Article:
If you’ve always had regular income, you might have thought you’d
never need to file bankruptcy. Unless, of course, your debt has spiraled
out of control. While regular income is wonderful to have, if it’s
still not enough to pay all your debts, instead of getting ahead each
month you may be falling further and further behind. If this sounds like you, then
Chapter 13 might be a good option for you.
Don’t let fear or embarrassment hold you back from learning about
Many people have such fears about bankruptcy that they never consider it
as an option. This is especially true for people who took out debt they
thought they could afford at the time but have since seen their salaries,
business income, or assets fall as a result of the struggling economy.
Bankruptcy doesn’t mean you’re a bad person, and it doesn’t
mean you have to lose everything. Chapter 13 bankruptcy was designed as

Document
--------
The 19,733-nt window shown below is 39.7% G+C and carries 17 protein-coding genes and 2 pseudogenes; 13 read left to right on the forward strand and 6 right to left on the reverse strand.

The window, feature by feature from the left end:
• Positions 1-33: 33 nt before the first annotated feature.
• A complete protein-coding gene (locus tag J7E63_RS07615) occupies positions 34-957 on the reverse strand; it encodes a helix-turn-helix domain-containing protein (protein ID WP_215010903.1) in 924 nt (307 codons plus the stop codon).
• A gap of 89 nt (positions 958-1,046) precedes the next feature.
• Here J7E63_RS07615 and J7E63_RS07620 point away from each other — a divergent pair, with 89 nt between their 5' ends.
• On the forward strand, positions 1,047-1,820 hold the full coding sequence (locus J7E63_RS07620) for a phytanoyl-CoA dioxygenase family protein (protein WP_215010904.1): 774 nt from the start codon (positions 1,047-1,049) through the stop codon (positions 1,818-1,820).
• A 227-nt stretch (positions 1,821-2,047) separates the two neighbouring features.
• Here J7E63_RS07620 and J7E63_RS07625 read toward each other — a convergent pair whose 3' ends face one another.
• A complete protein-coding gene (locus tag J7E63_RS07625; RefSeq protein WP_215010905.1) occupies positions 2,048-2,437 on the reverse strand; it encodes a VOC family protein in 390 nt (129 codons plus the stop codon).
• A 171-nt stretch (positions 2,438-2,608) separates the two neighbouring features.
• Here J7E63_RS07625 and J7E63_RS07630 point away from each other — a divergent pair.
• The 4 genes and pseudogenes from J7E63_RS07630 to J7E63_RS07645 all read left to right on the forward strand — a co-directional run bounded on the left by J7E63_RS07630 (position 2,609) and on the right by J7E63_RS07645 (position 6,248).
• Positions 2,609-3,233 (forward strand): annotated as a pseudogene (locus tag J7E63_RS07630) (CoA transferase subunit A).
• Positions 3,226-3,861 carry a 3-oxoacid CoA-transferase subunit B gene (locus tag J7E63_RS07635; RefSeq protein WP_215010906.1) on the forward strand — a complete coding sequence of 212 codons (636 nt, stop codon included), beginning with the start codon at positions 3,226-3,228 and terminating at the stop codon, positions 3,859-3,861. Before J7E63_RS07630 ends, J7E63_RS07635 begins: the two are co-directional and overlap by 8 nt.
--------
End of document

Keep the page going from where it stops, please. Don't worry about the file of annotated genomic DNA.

a sort of debt-repayment option. If the court approves your plan, you
repay certain debt during a certain period of time (three to five years)
through affordable monthly payments. In most cases, this means you can
save your home and car, catch up on any late payments, protect certain
co-signers and spouses, and get the relief you need from other debt (such
as debt related to medical bills or credit cards) that you simply can’t afford.
What is involved in a Chapter 13 bankruptcy?
There are eligibility requirements for filing Chapter 13, namely that you
have sufficient regular income to afford the repayment plan. Also, certain
debt must be repaid in full in a Chapter 13 plan, including certain taxes,
child support, and a mortgage for a home you want to keep. Other debt,
such as for credit cards and medical bills, gets repaid only to the extent
you can afford it (either through having enough disposable income or nonexempt
assets). A second mortgage or a home equity line of credit (HELOC) might
even be eliminated or reduced in Chapter 13 through “lien stripping.”
If you’re struggling with your debt, please feel free to call my
office to discuss whether Chapter 13 would be an option for you. Call
Southbay Bankruptcy today at (619) 458-3739 to schedule a free consultation.